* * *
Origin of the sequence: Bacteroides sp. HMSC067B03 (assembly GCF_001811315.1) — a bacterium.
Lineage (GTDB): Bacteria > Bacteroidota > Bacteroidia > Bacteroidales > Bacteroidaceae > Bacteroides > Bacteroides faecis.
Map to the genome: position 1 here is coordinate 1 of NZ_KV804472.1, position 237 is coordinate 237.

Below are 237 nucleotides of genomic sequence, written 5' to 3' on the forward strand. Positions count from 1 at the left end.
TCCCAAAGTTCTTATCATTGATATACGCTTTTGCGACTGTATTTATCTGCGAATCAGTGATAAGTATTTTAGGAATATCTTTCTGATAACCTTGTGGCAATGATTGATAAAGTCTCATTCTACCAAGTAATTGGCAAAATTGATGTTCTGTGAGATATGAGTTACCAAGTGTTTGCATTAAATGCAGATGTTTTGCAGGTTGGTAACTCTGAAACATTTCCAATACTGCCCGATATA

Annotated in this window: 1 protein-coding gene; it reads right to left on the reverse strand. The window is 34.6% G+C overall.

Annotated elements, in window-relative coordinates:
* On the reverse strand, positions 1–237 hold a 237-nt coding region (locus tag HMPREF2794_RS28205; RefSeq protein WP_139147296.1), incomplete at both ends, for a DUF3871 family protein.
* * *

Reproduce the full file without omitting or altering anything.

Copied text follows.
Origin of the sequence: Bacteroides sp. HMSC067B03 (assembly GCF_001811315.1) — a bacterium.
Lineage (GTDB): Bacteria > Bacteroidota > Bacteroidia > Bacteroidales > Bacteroidaceae > Bacteroides > Bacteroides faecis.
Map to the genome: position 1 here is coordinate 1 of NZ_KV804472.1, position 237 is coordinate 237.

Below are 237 nucleotides of genomic sequence, written 5' to 3' on the forward strand. Positions count from 1 at the left end.
TCCCAAAGTTCTTATCATTGATATACGCTTTTGCGACTGTATTTATCTGCGAATCAGTGATAAGTATTTTAGGAATATCTTTCTGATAACCTTGTGGCAATGATTGATAAAGTCTCATTCTACCAAGTAATTGGCAAAATTGATGTTCTGTGAGATATGAGTTACCAAGTGTTTGCATTAAATGCAGATGTTTTGCAGGTTGGTAACTCTGAAACATTTCCAATACTGCCCGATATA

Annotated in this window: 1 protein-coding gene; it reads right to left on the reverse strand. The window is 34.6% G+C overall.

Annotated elements, in window-relative coordinates:
* On the reverse strand, positions 1–237 hold a 237-nt coding region (locus tag HMPREF2794_RS28205; RefSeq protein WP_139147296.1), incomplete at both ends, for a DUF3871 family protein.